Need Help (Career Advise)

Old Oct 17th, 2013, 10:29 PM
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Need Help (Career Advise)

Hi

I have my Masters Degree (Non-Thesis) in Transportation Engineering (Civil Engg.) from University of South Florida, Tampa, Fl, USA. I graduated in Fall, 2008. Came back to India in April 2009. Since then working here in India.

I am looking to again go back to US as I am not finding the right career prospects in my field here currently. I can't see the genuine impetus from anyone in the area of better transportation solutions. Everybody is involved in making money by unprofessional means, indulged in dirty politics even in reputed organizations. Working environment is too lowly and unprofessional which lacks team-work and always deviated from supposed set targets. I am finding myself helpless to help myself, my family and others in need while working in this environment.

Would anybody please help guiding me to choose right career path to relocate to US? I need to get myself equipped more better to face this environment and get things done here. Should I go for PhD or is there any chance to secure a job in US? Or should I target another country for job or to study?

Please revert and help!

Thank you very much in anticipation!

Anurag
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Old Oct 18th, 2013, 03:24 AM
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http://finance.yahoo.com/news/career...080000750.html
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Old Oct 18th, 2013, 04:11 AM
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I can't speak as to the best way to get back to the US, but ordinarily engineers do not need a PhD. In fact it is rare for an engineer to get a masters degree.
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Old Oct 18th, 2013, 05:44 AM
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Why would you ask this question on a travel forum? Surely there are expat web sites, or even professional organisations, that would be better sources. Actually it looks more like a complaint about the US than a genuine request, but if you are really interested in helping people with better transport solutions, why don't you stay in India and fix the appalling roads?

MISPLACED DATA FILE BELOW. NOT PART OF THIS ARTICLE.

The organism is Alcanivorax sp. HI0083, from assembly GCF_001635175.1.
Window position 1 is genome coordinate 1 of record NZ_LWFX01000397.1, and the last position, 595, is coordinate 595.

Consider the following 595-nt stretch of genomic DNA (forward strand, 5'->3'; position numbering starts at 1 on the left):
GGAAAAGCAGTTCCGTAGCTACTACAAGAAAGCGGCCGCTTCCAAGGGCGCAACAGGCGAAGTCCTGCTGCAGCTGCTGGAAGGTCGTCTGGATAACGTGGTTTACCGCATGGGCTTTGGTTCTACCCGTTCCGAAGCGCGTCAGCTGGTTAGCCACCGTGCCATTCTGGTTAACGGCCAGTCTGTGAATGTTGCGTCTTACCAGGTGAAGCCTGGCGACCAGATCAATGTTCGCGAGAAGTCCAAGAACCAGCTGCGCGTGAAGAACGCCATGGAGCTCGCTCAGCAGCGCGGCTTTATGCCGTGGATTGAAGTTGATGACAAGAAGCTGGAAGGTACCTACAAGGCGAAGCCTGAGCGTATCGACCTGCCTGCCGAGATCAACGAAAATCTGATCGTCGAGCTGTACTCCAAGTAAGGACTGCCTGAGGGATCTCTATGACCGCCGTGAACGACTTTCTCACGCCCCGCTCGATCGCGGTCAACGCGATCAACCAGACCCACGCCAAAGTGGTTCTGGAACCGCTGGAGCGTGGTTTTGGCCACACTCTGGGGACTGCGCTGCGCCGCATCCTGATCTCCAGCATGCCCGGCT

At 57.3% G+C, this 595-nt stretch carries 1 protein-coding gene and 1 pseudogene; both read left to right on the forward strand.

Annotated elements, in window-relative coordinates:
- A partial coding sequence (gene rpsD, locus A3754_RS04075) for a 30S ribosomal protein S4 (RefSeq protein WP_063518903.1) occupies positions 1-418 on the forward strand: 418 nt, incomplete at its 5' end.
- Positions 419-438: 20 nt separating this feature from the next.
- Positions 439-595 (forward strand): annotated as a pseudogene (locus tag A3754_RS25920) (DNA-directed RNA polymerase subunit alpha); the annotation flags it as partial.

thursdaysd is offline  
Old Oct 18th, 2013, 06:14 AM
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Agree that you need to do some searches on the sites of professional organizations in the US.

However, legally immigrating here without already having a job is practically impossible - and I would think it very difficult to do that from India. If you enroll in an advanced program here (probably VERY expensive) you would at least be here and have the chance of making contacts. However I would think in your field most jobs would be government - and practically impossible to get unless you are a citizen.

You might find it easier entry in other countries - again I would look at all the available professional organizations for information.
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Old Oct 18th, 2013, 08:41 AM
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AnuragRathore,
If you havent already done so, register on the career networking website LinkedIn.com. There will likely be sub-forums or groups in your engineering specialty. Also, many potential employers post there, and they also search for candidates.